Can the left persuade Labour’s front bench to adopt an alternative, anti-austerity economic programme, in the short time available before May 7? Or will Labour continue alienating good class-struggle fighters with its austerity-lite commitments, promising to make the working class carry on paying for capitalism’s crisis? Given the haemorrhaging of Labour votes to the Scottish National Party and the Greens, both posing to the left, against austerity and Trident, an absolute Labour majority now seems unlikely, but, with the Tories losing support to the UK Independence Party, Labour may well end up with the most MPs. Comrade McDonnell’s plan is to make the left into a coherent force which can then negotiate as a player in any post-election coalition negotiations.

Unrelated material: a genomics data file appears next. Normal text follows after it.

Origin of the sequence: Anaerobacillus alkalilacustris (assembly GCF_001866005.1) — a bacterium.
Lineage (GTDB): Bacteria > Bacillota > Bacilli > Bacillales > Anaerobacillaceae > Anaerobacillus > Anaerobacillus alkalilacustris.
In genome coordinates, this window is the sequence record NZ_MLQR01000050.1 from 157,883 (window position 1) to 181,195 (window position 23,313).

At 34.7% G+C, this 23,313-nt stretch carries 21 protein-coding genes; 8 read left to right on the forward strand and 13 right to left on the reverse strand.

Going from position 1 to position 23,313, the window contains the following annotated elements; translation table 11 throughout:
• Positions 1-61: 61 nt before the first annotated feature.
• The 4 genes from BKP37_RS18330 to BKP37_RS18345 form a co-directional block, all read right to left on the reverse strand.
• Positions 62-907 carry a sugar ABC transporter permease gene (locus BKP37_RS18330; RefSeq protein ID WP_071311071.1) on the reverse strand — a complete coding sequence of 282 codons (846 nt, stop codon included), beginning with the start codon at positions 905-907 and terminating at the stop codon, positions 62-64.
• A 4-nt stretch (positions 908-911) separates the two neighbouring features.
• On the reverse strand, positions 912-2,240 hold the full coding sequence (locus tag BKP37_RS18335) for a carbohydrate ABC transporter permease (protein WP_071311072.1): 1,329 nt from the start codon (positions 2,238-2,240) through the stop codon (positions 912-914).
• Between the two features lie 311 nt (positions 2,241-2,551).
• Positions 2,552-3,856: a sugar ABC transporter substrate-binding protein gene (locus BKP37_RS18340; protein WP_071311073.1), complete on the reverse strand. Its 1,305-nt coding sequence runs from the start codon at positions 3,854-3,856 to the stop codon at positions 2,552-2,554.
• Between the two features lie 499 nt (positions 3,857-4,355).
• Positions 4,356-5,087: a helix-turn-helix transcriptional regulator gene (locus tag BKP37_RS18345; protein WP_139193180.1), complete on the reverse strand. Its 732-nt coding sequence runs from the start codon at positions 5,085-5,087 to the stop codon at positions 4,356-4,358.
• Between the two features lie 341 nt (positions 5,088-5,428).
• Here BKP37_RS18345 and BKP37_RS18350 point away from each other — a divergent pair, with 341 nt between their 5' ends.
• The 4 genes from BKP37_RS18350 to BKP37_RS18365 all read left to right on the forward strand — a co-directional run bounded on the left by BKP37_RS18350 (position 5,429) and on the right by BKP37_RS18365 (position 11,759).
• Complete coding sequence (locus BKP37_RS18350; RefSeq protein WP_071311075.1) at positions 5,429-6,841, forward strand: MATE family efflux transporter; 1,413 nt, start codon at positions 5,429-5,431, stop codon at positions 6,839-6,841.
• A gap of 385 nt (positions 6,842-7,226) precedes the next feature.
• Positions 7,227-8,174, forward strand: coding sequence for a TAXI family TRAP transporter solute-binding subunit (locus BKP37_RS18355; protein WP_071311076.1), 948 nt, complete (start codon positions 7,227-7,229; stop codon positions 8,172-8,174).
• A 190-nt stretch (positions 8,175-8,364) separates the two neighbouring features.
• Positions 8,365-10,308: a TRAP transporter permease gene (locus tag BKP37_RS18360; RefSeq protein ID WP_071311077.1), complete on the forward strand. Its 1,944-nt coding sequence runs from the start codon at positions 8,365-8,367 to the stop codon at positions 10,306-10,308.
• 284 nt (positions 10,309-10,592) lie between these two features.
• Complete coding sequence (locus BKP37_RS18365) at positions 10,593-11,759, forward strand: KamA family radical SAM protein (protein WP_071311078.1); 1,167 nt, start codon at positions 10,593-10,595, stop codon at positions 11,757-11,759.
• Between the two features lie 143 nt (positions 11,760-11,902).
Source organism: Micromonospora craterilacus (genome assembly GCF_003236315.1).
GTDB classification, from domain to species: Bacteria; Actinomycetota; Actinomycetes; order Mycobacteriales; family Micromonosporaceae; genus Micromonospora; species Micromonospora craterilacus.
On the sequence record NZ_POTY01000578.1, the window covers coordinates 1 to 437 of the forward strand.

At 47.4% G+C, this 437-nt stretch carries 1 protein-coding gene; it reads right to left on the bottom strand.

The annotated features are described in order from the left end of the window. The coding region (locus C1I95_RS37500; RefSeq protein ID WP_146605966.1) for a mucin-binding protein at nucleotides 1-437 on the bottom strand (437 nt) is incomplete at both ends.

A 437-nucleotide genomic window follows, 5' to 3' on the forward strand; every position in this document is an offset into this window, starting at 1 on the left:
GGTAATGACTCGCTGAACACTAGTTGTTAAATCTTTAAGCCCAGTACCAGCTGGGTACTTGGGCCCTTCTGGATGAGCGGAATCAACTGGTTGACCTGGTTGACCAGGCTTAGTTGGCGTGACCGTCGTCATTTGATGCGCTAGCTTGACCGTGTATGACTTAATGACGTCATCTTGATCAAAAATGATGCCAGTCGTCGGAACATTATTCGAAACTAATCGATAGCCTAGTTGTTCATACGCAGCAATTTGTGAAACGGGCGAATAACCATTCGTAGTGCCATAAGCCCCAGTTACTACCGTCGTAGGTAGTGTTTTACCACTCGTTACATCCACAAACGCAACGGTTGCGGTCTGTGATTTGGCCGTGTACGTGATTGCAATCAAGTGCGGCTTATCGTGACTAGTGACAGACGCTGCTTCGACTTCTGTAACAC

In the Marxist tradition of ‘telling it like it is’, I have to say to comrade McDonnell that this wishful thinking is delusional. Unfortunately, if we are to change the world, we must first be truthful about where we are at. Our class is in a weak condition at present – confused, disorganised and disorientated; and so is the left itself. There is no quick fix for this condition, no short cut, no easy road to socialism. A protracted struggle must be undertaken to democratise and rebuild our movement and re-educate our class in socialist ideas and politics before it can deliver effective solidarity to anyone, let alone approach the question of taking state power away from the capitalist class.